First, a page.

“The author is desperately appealing to the members of the UN, G8, G20, UNESCO, UNICEF, World Bank, Asian Development Bank and all other world bodies to exert an unyielding pressure on India to urgently control its population growth or else be prepared for Super Bug, educated environmental refugees and a number of other serious human issues related to the health and overall well-being of Indians living in India. If China could successfully control its population growth, why cannot India?
India is one of the oldest and responsible members of the world community but does not exist in isolation. In this age of globalisation, India’s problem is a world problem. The world community must put pressure on the Indian government to urgently introduce effective measures to rein in its unbridled population growth, failing which the fallout of India’s population boom is going to adversely affect the whole world community.
India’s population has grown four fold since the British left the subcontinent in 1947. Currently, every fifth or sixth person in the world is an Indian. With a population of about 1.36 billion, India is currently the world’s second populous country, but soon tipped to surge ahead of China as the world’ most populous country.
The author has been tirelessly appealing to the political leaders of India for the last more than two years – through his books, interviews and articles – but to no avail. Sadly, nobody has paid any attention. None of the election manifestos of major political parties in India includes this serious issue for the forthcoming general elections. The general fear amongst the politicians and political parties is that if you speak about the need for population control, you may possibly lose the Muslim vote and the elections. Power corrupts and blinds the politicians to stark realities that sharply look into their eyes.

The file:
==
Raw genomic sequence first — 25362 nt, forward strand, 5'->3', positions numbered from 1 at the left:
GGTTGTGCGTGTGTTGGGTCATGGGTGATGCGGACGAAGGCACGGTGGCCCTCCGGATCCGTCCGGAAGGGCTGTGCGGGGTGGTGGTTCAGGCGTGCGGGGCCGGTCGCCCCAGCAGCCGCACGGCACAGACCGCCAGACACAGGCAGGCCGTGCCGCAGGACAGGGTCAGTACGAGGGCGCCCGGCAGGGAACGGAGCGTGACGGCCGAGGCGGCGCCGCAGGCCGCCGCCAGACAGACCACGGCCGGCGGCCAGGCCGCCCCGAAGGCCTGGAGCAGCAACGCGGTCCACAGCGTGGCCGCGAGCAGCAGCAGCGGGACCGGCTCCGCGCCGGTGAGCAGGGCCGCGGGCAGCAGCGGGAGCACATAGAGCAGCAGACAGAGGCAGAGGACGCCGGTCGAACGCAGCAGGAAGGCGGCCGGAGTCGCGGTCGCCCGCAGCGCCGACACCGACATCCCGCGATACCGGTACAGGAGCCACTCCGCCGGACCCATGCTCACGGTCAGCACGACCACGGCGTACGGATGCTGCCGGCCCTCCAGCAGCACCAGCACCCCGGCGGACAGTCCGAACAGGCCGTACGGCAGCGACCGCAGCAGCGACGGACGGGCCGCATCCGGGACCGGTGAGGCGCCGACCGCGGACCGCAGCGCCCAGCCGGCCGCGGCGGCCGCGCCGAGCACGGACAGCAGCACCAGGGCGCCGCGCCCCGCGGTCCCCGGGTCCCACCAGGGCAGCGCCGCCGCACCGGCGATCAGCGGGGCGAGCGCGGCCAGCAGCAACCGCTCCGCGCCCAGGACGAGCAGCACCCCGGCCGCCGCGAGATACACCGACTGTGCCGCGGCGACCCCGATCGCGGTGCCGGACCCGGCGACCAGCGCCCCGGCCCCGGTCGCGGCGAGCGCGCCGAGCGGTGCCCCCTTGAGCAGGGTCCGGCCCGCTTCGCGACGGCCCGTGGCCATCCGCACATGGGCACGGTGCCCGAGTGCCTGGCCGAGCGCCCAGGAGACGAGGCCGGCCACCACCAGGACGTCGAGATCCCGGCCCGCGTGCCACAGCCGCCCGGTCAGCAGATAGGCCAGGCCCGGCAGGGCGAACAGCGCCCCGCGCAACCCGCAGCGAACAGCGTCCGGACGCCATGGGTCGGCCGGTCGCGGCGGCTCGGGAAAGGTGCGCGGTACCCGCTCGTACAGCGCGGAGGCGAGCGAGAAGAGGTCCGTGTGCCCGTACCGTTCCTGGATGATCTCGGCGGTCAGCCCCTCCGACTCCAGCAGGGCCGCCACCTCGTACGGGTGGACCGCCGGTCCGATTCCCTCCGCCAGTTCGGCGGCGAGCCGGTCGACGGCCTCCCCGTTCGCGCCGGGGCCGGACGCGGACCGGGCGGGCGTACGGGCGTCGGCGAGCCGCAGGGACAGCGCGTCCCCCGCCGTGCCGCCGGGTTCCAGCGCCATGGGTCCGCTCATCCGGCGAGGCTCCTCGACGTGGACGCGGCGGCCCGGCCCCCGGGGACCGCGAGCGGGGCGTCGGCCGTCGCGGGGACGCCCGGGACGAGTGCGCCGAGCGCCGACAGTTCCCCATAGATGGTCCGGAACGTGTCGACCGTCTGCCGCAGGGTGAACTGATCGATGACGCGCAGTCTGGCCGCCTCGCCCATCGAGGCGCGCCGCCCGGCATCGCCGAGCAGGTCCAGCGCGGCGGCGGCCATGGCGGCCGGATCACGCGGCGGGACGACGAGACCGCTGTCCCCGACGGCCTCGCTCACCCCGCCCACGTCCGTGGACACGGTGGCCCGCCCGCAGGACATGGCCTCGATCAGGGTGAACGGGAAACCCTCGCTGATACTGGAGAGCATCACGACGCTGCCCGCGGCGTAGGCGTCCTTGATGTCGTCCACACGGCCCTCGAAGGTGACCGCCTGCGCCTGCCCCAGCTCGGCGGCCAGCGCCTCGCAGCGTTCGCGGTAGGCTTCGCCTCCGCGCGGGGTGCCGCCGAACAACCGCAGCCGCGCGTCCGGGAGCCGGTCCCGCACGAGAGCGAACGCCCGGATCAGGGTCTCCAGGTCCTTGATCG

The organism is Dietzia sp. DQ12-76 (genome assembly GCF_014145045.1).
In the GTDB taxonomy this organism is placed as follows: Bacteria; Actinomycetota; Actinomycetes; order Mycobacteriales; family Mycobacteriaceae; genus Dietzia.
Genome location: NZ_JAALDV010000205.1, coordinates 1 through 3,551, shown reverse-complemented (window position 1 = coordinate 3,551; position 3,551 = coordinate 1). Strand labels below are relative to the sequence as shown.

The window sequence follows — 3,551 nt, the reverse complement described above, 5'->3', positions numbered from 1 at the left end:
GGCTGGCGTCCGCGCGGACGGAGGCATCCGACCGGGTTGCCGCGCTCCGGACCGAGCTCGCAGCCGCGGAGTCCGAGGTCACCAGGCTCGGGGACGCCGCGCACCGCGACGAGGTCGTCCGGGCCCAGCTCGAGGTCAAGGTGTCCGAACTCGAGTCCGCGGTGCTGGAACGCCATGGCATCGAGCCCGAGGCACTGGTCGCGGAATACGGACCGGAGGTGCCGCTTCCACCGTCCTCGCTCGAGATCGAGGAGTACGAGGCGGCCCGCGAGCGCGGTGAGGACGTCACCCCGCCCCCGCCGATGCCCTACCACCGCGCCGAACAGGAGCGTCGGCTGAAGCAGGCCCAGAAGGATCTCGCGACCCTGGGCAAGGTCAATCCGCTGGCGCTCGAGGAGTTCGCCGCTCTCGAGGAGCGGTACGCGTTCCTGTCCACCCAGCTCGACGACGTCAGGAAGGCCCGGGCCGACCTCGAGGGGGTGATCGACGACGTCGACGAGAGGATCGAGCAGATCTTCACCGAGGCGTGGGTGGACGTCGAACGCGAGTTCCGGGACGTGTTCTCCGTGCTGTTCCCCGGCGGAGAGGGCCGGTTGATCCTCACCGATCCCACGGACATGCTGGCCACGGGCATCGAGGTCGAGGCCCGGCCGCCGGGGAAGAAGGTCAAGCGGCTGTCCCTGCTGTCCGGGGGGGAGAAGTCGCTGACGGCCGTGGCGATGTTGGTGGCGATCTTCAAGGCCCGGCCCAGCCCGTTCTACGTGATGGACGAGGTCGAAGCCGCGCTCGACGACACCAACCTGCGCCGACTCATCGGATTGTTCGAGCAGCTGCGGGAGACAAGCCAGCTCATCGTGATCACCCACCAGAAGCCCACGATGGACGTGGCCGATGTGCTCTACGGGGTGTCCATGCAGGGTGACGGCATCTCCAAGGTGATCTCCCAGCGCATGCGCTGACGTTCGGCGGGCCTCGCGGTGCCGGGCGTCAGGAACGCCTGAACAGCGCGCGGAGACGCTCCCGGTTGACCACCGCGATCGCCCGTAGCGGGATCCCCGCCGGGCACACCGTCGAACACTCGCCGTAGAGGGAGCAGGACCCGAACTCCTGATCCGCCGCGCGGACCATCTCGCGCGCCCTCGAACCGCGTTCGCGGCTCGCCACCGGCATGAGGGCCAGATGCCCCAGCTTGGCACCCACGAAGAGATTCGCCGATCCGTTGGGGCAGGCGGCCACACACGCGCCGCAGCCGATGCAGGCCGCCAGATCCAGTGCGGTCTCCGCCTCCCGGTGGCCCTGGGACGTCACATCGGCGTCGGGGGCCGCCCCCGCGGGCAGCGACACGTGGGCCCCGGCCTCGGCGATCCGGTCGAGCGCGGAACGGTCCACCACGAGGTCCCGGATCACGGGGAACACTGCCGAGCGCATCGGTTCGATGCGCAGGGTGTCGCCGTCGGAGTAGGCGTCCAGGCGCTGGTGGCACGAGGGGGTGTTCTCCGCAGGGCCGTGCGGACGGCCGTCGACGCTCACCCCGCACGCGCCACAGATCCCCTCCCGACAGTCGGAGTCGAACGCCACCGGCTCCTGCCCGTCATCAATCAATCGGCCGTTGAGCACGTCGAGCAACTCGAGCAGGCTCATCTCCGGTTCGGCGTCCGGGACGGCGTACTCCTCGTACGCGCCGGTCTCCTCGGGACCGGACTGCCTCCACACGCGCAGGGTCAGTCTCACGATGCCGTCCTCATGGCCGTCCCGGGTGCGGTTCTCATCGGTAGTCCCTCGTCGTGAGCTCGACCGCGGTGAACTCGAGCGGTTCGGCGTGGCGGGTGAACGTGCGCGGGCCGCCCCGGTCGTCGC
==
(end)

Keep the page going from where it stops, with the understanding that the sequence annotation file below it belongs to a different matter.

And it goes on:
Major businesses working in India – both from India and abroad – will not be happy with population control, as their market share will potentially reduce due to competition, and that is another problem, driven by capitalism.
India is caught up in an ideological warfare within its communities. The country does not have one common Civil Code, which exacerbates the issue of population control. If you speak with Hindu leaders, they say we can’t ask Hindus to control their population because Muslims won’t control theirs, and we don’t want the country to be Islamic by 2050. So, this is a country where the two religious communities choose to suffer due to a continued environmental degradation rather than come together and defeat their common enemy.
This blog had no validity if the liveability of the country, at least of its cities, would not have been seriously impacted due to its population growth. While the country is teeming with people, worsening air pollution and traffic woes characterise its cities. An alarmingly growth in cancer rates, chest diseases and unhappiness (anxiety and depression) marks the country’s health conditions.
It is only a matter of time before most of its blood vessels – the country’s roads and streets – are chocked with vehicular traffic and pedestrians. It is not hard to imagine a chaotic scenario after that.” … Bill K Koul (13 April 2019)